Smoking. Bidayuih rolled a bit of Indonesian tobacco in a dried palm leaf. These cigarettes self-extinguished regularly so one could judge the distance to a village by how many cigarettes one had to smoke during the trek. Berapa rokok he Kampong Sudohl "How many cigarettes to Kampong Sudoh?" one might ask someone coming from the opposite direction on the path. And one could judge how far ahead someone was by how bright red the spit was on the path. Fresh betel spit was a blood red. But it gradually dried brown. A greeting in town with Malay speakers was often Pergi mana orpergi ke mana? It meant where are you going. No one really cared for an answer. It was similar to the American, "how are you." Tiresome when a friend begins a litany of woes. And in Bau or on a trail it was usually obvious how you were and where you are going.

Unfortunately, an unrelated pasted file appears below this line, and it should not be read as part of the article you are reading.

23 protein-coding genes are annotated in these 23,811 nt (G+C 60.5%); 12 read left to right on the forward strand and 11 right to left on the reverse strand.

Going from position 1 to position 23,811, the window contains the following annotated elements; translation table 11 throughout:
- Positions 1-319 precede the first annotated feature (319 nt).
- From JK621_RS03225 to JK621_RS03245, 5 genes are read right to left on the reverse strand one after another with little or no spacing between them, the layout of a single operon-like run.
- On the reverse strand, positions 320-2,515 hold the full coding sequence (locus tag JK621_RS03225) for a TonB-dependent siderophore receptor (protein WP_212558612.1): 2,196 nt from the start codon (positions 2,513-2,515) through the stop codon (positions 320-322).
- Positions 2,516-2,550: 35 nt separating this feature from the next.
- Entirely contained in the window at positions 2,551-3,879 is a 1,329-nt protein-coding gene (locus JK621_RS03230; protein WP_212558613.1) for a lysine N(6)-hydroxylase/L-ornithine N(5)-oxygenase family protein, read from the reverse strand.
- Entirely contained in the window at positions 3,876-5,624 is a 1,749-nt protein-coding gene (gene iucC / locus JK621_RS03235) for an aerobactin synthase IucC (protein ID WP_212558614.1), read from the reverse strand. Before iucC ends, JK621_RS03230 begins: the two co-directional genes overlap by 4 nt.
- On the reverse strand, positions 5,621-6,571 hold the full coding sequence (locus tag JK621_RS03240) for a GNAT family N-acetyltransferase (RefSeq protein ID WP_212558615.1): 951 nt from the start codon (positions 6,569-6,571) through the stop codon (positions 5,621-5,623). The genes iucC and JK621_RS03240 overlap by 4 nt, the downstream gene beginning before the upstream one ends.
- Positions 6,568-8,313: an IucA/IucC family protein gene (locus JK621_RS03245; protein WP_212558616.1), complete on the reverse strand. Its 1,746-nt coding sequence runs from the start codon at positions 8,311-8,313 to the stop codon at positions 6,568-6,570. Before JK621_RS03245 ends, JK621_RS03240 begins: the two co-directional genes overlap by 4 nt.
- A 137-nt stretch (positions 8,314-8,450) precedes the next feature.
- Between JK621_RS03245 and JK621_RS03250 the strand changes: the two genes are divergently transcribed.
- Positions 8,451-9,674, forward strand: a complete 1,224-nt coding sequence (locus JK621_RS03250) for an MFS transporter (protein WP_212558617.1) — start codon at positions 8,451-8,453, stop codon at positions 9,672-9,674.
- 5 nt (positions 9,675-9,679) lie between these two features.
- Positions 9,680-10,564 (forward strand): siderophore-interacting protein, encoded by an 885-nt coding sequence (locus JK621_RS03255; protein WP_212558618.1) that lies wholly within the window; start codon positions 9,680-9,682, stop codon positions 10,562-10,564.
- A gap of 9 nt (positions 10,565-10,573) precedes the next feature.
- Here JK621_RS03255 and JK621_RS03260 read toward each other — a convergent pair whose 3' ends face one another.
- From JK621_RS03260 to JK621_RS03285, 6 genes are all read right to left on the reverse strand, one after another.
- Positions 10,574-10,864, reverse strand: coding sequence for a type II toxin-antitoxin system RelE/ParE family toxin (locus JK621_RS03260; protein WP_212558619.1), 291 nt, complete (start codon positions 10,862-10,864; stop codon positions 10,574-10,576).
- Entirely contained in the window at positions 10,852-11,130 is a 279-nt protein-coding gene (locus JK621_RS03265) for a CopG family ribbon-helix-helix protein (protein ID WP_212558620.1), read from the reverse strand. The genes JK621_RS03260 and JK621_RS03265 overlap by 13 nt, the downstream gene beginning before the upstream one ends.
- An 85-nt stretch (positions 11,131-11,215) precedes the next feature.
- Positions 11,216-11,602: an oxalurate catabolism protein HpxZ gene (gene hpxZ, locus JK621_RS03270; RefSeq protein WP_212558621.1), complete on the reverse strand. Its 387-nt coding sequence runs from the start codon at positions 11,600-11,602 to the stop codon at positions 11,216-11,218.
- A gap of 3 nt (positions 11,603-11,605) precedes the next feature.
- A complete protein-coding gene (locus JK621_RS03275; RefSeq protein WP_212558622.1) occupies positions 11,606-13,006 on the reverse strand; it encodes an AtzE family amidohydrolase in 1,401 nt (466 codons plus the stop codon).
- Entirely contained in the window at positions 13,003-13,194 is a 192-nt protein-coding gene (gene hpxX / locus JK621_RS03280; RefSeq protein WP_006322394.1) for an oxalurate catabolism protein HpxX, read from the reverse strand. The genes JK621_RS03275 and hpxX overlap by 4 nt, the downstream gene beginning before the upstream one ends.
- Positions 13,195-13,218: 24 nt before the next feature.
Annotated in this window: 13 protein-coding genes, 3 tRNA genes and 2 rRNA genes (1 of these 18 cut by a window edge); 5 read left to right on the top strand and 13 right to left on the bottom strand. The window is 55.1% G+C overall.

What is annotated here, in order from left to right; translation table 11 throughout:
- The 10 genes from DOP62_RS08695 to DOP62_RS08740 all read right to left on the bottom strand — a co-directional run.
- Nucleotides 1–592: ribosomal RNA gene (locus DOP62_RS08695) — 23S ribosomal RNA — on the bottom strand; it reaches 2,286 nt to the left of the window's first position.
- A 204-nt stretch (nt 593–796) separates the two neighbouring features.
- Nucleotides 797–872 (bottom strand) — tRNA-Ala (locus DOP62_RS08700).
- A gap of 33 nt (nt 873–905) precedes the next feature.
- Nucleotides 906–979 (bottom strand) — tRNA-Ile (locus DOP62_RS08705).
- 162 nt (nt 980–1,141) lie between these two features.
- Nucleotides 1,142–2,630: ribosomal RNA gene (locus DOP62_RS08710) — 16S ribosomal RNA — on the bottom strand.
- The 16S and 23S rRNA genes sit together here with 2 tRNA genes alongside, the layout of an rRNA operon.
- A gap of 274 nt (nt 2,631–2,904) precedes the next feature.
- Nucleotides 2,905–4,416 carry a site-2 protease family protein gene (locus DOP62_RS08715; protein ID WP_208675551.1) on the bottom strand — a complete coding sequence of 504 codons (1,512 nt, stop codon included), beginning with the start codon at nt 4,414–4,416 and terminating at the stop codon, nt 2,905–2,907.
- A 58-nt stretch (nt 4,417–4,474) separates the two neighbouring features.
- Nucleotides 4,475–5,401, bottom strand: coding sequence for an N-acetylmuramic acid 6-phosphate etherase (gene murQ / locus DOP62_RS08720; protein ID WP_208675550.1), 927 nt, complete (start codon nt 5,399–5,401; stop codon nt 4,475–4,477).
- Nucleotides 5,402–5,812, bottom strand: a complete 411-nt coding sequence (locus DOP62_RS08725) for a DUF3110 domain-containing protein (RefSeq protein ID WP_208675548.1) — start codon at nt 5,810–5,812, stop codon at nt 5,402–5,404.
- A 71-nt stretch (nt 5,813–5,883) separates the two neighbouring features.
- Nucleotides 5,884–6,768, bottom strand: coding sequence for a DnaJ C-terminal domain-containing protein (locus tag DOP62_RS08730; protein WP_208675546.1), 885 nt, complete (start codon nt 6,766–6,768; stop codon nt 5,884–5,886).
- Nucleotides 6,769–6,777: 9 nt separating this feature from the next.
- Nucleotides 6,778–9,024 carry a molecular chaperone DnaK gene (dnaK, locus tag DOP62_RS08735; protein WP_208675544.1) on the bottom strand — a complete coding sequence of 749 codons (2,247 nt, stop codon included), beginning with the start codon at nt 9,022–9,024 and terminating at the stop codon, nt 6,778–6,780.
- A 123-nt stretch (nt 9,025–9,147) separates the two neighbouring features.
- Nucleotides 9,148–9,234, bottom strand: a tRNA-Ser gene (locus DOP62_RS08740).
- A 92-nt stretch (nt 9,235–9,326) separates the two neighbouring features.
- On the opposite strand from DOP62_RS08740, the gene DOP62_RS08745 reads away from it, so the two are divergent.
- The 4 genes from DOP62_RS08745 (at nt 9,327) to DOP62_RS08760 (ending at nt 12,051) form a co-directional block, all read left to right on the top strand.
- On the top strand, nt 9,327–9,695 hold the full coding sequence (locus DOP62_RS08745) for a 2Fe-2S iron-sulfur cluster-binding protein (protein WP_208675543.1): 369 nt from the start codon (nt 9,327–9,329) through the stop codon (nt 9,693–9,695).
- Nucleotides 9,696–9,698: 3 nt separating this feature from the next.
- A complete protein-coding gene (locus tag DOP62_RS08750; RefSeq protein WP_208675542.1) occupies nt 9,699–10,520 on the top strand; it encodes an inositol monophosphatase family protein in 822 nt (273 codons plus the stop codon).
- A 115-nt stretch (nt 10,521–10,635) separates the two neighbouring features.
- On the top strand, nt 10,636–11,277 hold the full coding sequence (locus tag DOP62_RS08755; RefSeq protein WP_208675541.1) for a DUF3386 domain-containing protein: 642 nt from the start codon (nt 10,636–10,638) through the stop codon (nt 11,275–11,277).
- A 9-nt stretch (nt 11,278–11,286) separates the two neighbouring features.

I did smoke. Too much. One could buy Players singly from an open tin in the shops. I did.

Though only about two blocks long, the only street of Bau was often the site of loud and fascinating parades and promenades. I ran down my hill at the first hint or rumor of a ritual performance. The Da Bo Gong Miao temple in the middle of Bau, I learned much later, was built to honor the leader of the 1850s rebellion. I did not know anything of the protocol associated with this temple. It had dragon gate posts and leaping carp on the peak of the roof. Occasionally men sat upon highly decorated chairs in brocade gowns and large hats and were thus carried through the streets on the palanquins, apparently in a deep trance, as drums and cymbals and gongs crashed. A makeshift stage was erected in front of the temple when the opera came to town. Incense wafted into the streets from inside the temple. Who were these people and what was this about? I didn't understand until years later.